Perhaps I am foolish naive but it seems to me that the current difficulties are fairly simply explainable using perfectly standard economics but at a different scale to that previously applied.

    The problem with both the conventional Communist and “Free Market Capitalist” models is that in both cases the system models only large agents such as governments, banks and corporations. The issue is that each of these agents is made up of people and in many (but not all) of each the people within the organisation will be working to maximize their own personal wealth (however measured) rather than that of the organisation.

    Whether this is reflected in corruption (bribes), bonus culture, deliberately creating financial systems designed to be too difficult to be understood or just keeping quiet when seeing trouble brewing in order to keep your job it is this that is one of the most important reasons why market agents act “imperfectly”.

    Until these “imperfections” are better modeled or damped down by either legislation or social mores the market will continue to be unpredictable over the long term.

    Comment by David Durant — 25 December 2009 @ 2:02 am

    • Hi David,

      I think that standard economic models do take into account the motivations of individual consumers and individual employees, as well as the motivations of larger agents.

      The aggregation of the individual self-interest of all these players, mediated by a market in which prices can rise if demand rises or supply falls, etc, does in many cases result in generally good outcomes for all.

      However, there are circumstances in which this “magical” aggregation of self-interest fails. That’s the topic of the second part of John Cassidy’s book. Some people take this as obvious, but many highly-placed economists (such as the previous chairman of the US Federal Reserve) saw things differently.

      Comment by David Wood — 25 December 2009 @ 2:11 pm

  2. Let me introduce you to a more pernicious myth called “utopian government.” It’s believed in by intellectual lightweights like John Cassidy, who constantly carp at markets in the hope of winning power for regulators/government so that they can try to reshape the world according to their wishes, almost always with disastrous consequences. There is a field of economic study called Public Choice, that lays bare all the myriad ways in which government fails and exactly why. Cassidy, and likely you, could learn a lot from the various lessons from that field.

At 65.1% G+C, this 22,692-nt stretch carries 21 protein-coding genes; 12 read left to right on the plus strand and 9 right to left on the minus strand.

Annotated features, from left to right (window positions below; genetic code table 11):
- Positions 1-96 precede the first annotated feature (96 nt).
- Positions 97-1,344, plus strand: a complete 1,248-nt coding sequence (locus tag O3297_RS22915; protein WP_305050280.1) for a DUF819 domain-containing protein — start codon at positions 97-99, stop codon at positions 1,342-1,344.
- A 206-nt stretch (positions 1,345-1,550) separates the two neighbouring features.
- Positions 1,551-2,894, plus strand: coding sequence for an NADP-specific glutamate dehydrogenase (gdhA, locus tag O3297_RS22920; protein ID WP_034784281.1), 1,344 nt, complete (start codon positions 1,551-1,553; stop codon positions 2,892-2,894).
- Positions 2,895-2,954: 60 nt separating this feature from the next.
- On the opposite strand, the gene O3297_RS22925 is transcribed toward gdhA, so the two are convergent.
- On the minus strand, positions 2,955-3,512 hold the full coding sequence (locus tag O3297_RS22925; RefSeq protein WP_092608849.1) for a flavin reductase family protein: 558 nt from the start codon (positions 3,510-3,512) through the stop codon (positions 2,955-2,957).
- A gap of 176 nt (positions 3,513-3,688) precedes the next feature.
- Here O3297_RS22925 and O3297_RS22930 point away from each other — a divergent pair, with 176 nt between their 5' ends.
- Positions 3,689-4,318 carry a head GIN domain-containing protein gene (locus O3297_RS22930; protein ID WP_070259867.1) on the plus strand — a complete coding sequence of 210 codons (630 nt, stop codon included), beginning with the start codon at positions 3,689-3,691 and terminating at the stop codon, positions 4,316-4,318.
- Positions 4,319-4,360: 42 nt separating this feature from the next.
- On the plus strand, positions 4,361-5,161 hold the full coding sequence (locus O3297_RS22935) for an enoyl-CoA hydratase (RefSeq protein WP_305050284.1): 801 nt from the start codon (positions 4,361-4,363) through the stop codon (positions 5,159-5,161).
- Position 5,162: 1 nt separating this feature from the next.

Comment by Ajay — 25 December 2009 @ 9:34 am

    • Hi Ajay,

      You’re right: the fact that there are big underlying problems with the operation of unfettered free market economies should not blind anyone to the long history of problems with government and other regulatory intervention into economies. No one should lurch from a viewpoint of “utopian economics” to an equally untenable viewpoint of “utopian government”.

      However, people should also avoid the opposite mistake. The fact that there have been problems with government interventions should not blind anyone to the big underlying problems with the operation of unfettered free market economies.

      There are no easy answers for this complex set of interlocking issues. However, the first step forwards is recognition of the issues.

      You uncharitably describe John Cassidy as an “intellectual lightweight”. I’m tempted to ask if you would use similar language for everyone else who points out reasons to explore regulation of parts of the economy – people such as Adam Smith (see the quote in my original posting), or John Maynard Keynes? However, I recognise that there are intellectual heavyweights on all sides of this discussion. In the end, the matter should be advanced by force of ideas, rather than force of people’s reputations.

      Thanks for the pointer to the field of Public Choice Theory. I’ll look more closely into that. Would you recommend any URL or book in particular? I like the following extracts from Wikipedia:

      Public Choice theory is often used to explain how political decision-making results in outcomes that conflict with the preferences of the general public. For example, many special interest and pork barrel projects are not the desire of the overall democracy. However, it makes sense for politicians to support these projects. It may make them feel powerful and important. It can also benefit them financially by opening the door to future wealth as lobbyists. The project may be of interest to the politician’s local constituency, increasing district votes or campaign contributions. The politician pays little or no cost to gain these benefits, as he is spending public money. Special-interest lobbyists are also behaving rationally. They can gain government favors worth millions or billions for relatively small investments. They face a risk of losing out to their competitors if they don’t seek these favors. The taxpayer is also behaving rationally…

      [Public Choice theory] focuses on the problem of hiring the agents required to carry out government functions agreed upon by the members.

      The main questions are: (1) how to hire competent and trustworthy individuals to whom day-to-day decision-making can be delegated and (2) how to set up an effective system of oversight and sanctions for such individuals. To answer these questions it is necessary to assess the effects of creating different loci of power and decision-making within a government; to examine voting and the various means of selecting candidates and choosing winners in elections; to assess various behavioral rules that might be established to influence the behavior of elected and appointed government officials; and to evaluate alternative constitutional and legal rights that could be reserved for citizens, especially rights relating to citizen oversight and the avoidance of harm due to the coercive power of government agents.